The things that matter most in our lives are not fantastic or grand. They are the moments when we touch one another, when we are there in the most attentive or caring way. This simple and profound intimacy is the love that we all long for. These moments of touching and being touched can become a foundation for a path with heart, and they take place in the most immediate and direct way. Mother Teresa put it like this: “In this life we cannot do great things. We can only do small things with great love.”

In the stress and complexity of our lives, we may forget our deepest intentions. But when people come to the end of their lives and look back, the questions that they most often ask are not usually, “How much is in my bank account?” or “How many books did I write?” or “What did I build?” or the like. If you have the privilege of being with a person who is conscious at the time of his or her death, you find the  questions such a person asks are very simple, “Did I love well?” “Did I live fully?” “Did I learn to let go?”

These simple questions go to the very center of spiritual life. When we consider loving well and living fully, we can see the ways our attachments and fears have limited us, and we can see the many opportunities for our hearts to open. Have we let ourselves love the people around us, our family, our community, the earth upon which we live? And, did we also learn to let go? Did we learn to live through the changes of life with grace, wisdom, and compassion? Have we learned to shift from the clinging mind to the joy of freedom?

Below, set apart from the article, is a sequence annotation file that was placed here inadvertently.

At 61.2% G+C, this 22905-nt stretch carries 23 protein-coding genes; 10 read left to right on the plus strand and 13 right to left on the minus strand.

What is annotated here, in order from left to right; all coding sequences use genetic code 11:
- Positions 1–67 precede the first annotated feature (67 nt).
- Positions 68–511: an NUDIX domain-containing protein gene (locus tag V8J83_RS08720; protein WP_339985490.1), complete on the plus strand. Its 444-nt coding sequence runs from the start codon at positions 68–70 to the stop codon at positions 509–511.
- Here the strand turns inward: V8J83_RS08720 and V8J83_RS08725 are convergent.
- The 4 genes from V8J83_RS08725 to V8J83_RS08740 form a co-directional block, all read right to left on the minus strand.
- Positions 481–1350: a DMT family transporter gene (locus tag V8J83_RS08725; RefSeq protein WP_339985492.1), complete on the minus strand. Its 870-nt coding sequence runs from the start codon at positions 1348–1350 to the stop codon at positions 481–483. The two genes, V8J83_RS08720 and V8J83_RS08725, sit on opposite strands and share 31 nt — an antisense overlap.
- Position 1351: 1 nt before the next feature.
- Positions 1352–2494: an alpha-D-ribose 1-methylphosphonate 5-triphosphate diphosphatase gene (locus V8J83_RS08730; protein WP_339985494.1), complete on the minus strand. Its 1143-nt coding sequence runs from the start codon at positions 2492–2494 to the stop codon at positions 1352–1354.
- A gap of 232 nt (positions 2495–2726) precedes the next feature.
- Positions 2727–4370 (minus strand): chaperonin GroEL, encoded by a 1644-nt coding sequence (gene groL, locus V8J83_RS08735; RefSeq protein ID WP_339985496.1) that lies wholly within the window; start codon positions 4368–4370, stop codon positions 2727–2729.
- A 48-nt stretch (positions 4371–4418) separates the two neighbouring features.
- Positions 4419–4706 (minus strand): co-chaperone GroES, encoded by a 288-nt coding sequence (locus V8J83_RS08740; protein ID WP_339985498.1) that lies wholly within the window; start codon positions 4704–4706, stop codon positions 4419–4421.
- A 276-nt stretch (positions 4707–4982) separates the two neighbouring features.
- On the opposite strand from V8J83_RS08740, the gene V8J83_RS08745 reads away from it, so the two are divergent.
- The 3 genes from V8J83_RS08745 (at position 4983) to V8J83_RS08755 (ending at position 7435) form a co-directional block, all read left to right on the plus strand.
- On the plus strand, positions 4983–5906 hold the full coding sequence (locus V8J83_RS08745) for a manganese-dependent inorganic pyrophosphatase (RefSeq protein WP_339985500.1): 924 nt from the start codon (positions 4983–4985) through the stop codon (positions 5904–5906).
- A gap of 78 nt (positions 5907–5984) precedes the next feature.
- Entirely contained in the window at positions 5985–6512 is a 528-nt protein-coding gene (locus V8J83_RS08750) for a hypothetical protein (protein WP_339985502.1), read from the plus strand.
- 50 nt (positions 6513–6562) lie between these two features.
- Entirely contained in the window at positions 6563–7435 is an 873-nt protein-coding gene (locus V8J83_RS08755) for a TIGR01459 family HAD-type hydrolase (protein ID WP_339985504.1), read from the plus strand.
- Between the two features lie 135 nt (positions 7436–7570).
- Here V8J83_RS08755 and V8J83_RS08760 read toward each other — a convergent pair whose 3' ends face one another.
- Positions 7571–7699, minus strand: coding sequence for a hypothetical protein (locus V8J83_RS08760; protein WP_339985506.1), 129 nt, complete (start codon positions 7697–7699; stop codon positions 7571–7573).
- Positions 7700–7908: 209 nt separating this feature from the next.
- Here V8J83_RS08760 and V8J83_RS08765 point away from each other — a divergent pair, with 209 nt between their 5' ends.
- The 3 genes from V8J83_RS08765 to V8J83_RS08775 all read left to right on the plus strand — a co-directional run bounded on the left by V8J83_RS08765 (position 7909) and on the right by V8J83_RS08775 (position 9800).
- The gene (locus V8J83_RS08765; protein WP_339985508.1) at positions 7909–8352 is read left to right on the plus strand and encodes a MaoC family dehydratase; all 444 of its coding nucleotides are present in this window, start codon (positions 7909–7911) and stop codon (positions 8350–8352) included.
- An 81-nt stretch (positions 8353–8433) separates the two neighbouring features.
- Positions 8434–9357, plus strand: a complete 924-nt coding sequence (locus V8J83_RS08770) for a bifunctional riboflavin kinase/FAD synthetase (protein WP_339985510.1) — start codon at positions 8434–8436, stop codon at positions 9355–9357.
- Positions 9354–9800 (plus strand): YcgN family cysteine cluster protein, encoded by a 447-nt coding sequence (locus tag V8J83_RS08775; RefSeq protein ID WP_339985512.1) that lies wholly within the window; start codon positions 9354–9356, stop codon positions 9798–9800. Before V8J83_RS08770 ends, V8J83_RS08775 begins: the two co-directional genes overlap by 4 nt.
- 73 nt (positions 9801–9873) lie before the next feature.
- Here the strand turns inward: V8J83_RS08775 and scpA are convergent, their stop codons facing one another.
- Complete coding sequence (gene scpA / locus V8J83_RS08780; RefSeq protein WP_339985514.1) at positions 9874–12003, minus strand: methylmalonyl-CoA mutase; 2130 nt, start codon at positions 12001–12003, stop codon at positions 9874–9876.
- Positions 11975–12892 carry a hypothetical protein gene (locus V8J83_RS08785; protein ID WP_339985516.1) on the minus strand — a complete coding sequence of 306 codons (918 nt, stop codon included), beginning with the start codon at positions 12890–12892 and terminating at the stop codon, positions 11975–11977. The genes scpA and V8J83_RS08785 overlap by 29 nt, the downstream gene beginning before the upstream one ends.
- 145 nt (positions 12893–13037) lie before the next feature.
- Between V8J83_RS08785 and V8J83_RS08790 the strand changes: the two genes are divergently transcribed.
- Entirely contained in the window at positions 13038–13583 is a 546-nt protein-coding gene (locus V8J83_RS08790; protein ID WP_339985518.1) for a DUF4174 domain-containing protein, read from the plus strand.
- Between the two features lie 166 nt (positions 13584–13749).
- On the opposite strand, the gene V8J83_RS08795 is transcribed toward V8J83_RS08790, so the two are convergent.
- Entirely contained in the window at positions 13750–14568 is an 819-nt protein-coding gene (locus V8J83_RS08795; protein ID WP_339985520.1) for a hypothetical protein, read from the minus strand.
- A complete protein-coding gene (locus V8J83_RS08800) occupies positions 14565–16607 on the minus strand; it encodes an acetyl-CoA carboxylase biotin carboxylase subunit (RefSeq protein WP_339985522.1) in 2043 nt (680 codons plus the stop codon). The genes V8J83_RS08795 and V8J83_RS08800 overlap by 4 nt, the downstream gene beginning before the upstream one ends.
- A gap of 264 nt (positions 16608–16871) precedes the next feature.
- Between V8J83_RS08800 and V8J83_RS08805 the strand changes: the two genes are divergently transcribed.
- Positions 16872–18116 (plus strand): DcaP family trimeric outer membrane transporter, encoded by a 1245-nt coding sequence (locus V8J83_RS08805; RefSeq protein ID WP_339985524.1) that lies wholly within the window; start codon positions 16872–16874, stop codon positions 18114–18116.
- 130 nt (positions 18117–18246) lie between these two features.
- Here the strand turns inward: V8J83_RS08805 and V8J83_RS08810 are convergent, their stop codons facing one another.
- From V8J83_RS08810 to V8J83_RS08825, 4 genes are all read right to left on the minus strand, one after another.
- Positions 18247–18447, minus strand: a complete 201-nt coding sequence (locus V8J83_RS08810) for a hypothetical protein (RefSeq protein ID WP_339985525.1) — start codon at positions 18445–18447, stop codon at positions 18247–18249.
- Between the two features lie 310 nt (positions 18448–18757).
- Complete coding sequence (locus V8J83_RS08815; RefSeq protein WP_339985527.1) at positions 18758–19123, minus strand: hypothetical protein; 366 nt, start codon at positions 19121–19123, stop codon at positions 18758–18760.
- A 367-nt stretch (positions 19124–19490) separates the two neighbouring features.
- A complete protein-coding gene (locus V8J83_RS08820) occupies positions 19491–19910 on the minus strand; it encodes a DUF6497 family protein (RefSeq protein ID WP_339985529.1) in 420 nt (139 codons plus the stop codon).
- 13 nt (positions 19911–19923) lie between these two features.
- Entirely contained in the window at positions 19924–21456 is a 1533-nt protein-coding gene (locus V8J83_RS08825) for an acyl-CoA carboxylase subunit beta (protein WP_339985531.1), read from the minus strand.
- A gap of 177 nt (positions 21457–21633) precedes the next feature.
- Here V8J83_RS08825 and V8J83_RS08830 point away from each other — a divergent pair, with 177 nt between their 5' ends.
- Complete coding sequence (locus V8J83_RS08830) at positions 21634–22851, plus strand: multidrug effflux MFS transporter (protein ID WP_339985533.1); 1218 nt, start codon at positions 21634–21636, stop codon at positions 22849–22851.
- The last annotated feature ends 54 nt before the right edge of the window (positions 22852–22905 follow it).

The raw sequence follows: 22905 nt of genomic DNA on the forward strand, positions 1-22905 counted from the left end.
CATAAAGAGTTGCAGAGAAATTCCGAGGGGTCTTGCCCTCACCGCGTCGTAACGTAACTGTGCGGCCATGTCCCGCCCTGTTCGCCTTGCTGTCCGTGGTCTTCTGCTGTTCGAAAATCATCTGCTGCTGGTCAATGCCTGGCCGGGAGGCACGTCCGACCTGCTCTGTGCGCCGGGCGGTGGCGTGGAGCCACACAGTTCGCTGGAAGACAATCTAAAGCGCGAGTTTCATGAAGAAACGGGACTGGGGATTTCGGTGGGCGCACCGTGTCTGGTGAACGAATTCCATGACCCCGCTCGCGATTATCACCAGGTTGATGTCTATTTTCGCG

All other spiritual teachings are in vain if we cannot love. Even the most exalted states and the most exceptional spiritual accomplishments are unimportant if we cannot be happy in the most basic and ordinary ways, if, with our hearts, we cannot touch one another and the life we have been given. What matters is how we live. This is why it is so difficult and so important to ask this question of ourselves: “Am I living my path fully, do I live without regret?” so that we can say on whatever day is the end of our life, “Yes, I have lived my path with heart